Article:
The back-up demonstrates what we already know: the H-2A program is not a solution to our nation’s broken immigration system. Congress must take action to enact comprehensive immigration legislation that provides a path to legalization for the roughly 11 million aspiring Americans, including farmworkers and their families. Immigration reform should also address the flawed H-2A program and should ensure that any future guestworker program includes a roadmap to citizenship, strong and equal labor protections, true economic freedom and mobility, and sensible limits.

State Legislation

While we would love for Congress to wake up to the realities on the ground and pass immigration reform legislation, it’s unlikely in the near future. We are already seeing Presidential candidates using the immigration issue to build their campaigns, most notably in the downright racist comments of Donald Trump, of which we are sure many of you are all too aware.

Some states have tried to take matters into their owns hands (remember Utah?) and now there is legislation in California that seeks to do just that-- Assembly Bill 20, authored by Assembly Member Alejo. Unfortunately, as currently framed, AB 20 is actually more like a grower-sought guestworker program than a legalization program that respects the contributions of agricultural workers. The legislation adopts grower critiques of the H-2A program, requires potentially eligible workers to meet a past and future agricultural work requirement (with none of the modest protections found in the H-2A program), and does not ensure that farmworkers have equal representation in process. As the symbolic legislation that it is (since it’s a state acting in a federally preempted sphere, which the bill acknowledges), the legislation and its symbolism should be based on immigration status and economic freedom, not a narrow “work permit” along the lines of a guestworker program that primarily serves the benefit of agricultural employers.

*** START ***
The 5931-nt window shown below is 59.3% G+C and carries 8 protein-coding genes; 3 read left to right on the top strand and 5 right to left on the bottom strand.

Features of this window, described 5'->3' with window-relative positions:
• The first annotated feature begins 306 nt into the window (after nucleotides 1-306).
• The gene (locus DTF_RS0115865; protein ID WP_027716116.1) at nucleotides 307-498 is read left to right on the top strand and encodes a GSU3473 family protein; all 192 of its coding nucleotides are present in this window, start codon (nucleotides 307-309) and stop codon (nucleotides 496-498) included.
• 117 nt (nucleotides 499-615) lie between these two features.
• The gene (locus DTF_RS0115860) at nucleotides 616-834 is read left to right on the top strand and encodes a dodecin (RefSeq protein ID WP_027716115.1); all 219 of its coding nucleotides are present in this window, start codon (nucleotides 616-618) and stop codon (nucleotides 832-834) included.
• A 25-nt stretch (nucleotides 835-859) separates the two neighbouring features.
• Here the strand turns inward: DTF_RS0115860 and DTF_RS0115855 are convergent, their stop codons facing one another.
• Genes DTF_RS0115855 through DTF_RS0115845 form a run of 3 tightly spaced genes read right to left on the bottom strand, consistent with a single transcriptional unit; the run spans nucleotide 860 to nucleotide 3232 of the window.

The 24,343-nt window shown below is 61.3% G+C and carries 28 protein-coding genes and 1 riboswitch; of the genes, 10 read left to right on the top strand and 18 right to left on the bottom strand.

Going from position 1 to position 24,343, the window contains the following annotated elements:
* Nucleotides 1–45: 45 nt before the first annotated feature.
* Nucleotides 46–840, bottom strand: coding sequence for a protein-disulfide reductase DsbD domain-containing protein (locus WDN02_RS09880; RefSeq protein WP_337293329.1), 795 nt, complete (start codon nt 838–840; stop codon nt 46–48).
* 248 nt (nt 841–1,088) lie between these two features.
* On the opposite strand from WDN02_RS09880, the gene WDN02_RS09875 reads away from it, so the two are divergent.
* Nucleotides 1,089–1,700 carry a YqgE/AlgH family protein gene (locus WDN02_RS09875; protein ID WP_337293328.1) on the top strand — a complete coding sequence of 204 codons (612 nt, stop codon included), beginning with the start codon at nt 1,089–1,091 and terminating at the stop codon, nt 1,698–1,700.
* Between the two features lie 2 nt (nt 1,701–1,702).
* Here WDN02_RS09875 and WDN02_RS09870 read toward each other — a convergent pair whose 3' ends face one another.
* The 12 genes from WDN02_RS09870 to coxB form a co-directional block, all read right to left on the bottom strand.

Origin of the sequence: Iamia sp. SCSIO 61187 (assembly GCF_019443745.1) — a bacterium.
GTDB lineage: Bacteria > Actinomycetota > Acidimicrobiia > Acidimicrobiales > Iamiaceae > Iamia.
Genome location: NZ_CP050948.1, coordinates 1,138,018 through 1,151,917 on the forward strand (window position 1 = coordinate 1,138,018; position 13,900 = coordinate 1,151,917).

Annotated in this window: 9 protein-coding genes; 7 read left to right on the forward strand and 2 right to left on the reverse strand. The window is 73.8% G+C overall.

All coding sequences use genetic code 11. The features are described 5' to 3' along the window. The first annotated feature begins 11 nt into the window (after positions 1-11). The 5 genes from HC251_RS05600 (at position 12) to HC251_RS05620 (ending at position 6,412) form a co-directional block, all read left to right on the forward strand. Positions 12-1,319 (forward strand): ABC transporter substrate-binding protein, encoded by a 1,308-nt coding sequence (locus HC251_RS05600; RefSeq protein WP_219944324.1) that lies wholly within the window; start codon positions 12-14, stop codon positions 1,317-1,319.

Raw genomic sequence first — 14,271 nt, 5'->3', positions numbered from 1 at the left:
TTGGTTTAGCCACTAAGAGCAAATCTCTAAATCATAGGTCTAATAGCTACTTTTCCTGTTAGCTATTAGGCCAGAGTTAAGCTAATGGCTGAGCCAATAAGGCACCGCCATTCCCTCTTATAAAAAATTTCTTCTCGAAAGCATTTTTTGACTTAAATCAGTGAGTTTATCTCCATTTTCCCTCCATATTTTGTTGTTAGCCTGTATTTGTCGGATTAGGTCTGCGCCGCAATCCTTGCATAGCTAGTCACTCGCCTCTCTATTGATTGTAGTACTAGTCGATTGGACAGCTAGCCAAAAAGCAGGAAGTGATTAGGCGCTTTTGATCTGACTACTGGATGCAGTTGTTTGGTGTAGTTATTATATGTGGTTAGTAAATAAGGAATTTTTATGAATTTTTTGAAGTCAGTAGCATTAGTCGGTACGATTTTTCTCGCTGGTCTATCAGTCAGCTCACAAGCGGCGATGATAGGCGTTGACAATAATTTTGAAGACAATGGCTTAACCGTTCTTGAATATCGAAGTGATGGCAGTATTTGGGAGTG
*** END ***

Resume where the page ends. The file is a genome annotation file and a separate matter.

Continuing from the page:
Unionization and Litigation Successes Help Address Broken and Discriminatory System

The undocumented status of the majority of farmworkers is widely recognized as a major contributing factor to the low wages, poor conditions and extensive illegal practices in agriculture. Recent settlements and cases highlight the rampant abuses in agriculture but also point to successes in the courts. The U.S. Equal Employment Opportunities Commission (EEOC) settled for $330,000 a sexual harassment and retaliation lawsuit on behalf of 10 farmworkers against Zoria farms (which previously operated a dried-fruit processing company that was sold to Z Foods). The case alleges that at least four female workers were sexually harassed by two supervisors. Along with their coworkers, the women reported the issue; however, their complaints were not addressed by the company. Instead, the victims and coworkers who reported the harassment were not rehired when Zoria Farms was sold to Z-Foods. The case against Z Foods is still pending.

In a victory for farmworkers, the United Farm Workers and five workers settled lawsuits against the California Division of Occupational Safety and Health (Cal-OSHA) for neglecting its duty to enforce the Heat Illness Prevention regulations. The settlement will result in better enforcement of the heat protection regulations and better coordination with the UFW to ensure that farmworkers and other outdoor workers are protected from heat illness and death. More information, including an informational video featuring Secretary of Labor Perez and UFW President Rodriguez, is available on the UFW’s website.